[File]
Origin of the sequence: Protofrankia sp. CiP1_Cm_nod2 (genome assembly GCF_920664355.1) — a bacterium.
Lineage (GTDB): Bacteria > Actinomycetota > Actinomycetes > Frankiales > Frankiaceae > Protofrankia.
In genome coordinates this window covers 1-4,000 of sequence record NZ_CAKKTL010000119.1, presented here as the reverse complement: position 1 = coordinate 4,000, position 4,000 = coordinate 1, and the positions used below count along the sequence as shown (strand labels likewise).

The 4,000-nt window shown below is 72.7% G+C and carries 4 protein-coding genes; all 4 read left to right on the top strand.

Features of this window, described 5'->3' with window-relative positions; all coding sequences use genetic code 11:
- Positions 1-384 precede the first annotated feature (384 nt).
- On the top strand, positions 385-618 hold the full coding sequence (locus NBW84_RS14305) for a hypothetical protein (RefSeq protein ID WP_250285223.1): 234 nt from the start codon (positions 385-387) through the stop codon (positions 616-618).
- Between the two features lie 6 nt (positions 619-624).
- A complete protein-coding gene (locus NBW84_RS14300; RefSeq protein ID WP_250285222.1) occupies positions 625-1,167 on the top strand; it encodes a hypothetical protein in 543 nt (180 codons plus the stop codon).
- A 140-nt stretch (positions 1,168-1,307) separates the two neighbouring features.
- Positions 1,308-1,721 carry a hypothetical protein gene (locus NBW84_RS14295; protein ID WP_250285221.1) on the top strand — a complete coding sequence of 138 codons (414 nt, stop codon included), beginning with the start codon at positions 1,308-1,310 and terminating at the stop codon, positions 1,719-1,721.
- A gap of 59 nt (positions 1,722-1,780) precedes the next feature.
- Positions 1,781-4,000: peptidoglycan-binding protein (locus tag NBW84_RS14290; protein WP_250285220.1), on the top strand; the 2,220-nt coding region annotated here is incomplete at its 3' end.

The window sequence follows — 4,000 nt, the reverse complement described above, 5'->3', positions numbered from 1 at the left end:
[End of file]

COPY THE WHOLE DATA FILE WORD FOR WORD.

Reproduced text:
Origin of the sequence: Protofrankia sp. CiP1_Cm_nod2 (genome assembly GCF_920664355.1) — a bacterium.
Lineage (GTDB): Bacteria > Actinomycetota > Actinomycetes > Frankiales > Frankiaceae > Protofrankia.
In genome coordinates this window covers 1-4,000 of sequence record NZ_CAKKTL010000119.1, presented here as the reverse complement: position 1 = coordinate 4,000, position 4,000 = coordinate 1, and the positions used below count along the sequence as shown (strand labels likewise).

The 4,000-nt window shown below is 72.7% G+C and carries 4 protein-coding genes; all 4 read left to right on the top strand.

Features of this window, described 5'->3' with window-relative positions; all coding sequences use genetic code 11:
- Positions 1-384 precede the first annotated feature (384 nt).
- On the top strand, positions 385-618 hold the full coding sequence (locus NBW84_RS14305) for a hypothetical protein (RefSeq protein ID WP_250285223.1): 234 nt from the start codon (positions 385-387) through the stop codon (positions 616-618).
- Between the two features lie 6 nt (positions 619-624).
- A complete protein-coding gene (locus NBW84_RS14300; RefSeq protein ID WP_250285222.1) occupies positions 625-1,167 on the top strand; it encodes a hypothetical protein in 543 nt (180 codons plus the stop codon).
- A 140-nt stretch (positions 1,168-1,307) separates the two neighbouring features.
- Positions 1,308-1,721 carry a hypothetical protein gene (locus NBW84_RS14295; protein ID WP_250285221.1) on the top strand — a complete coding sequence of 138 codons (414 nt, stop codon included), beginning with the start codon at positions 1,308-1,310 and terminating at the stop codon, positions 1,719-1,721.
- A gap of 59 nt (positions 1,722-1,780) precedes the next feature.
- Positions 1,781-4,000: peptidoglycan-binding protein (locus tag NBW84_RS14290; protein WP_250285220.1), on the top strand; the 2,220-nt coding region annotated here is incomplete at its 3' end.

The window sequence follows — 4,000 nt, the reverse complement described above, 5'->3', positions numbered from 1 at the left end: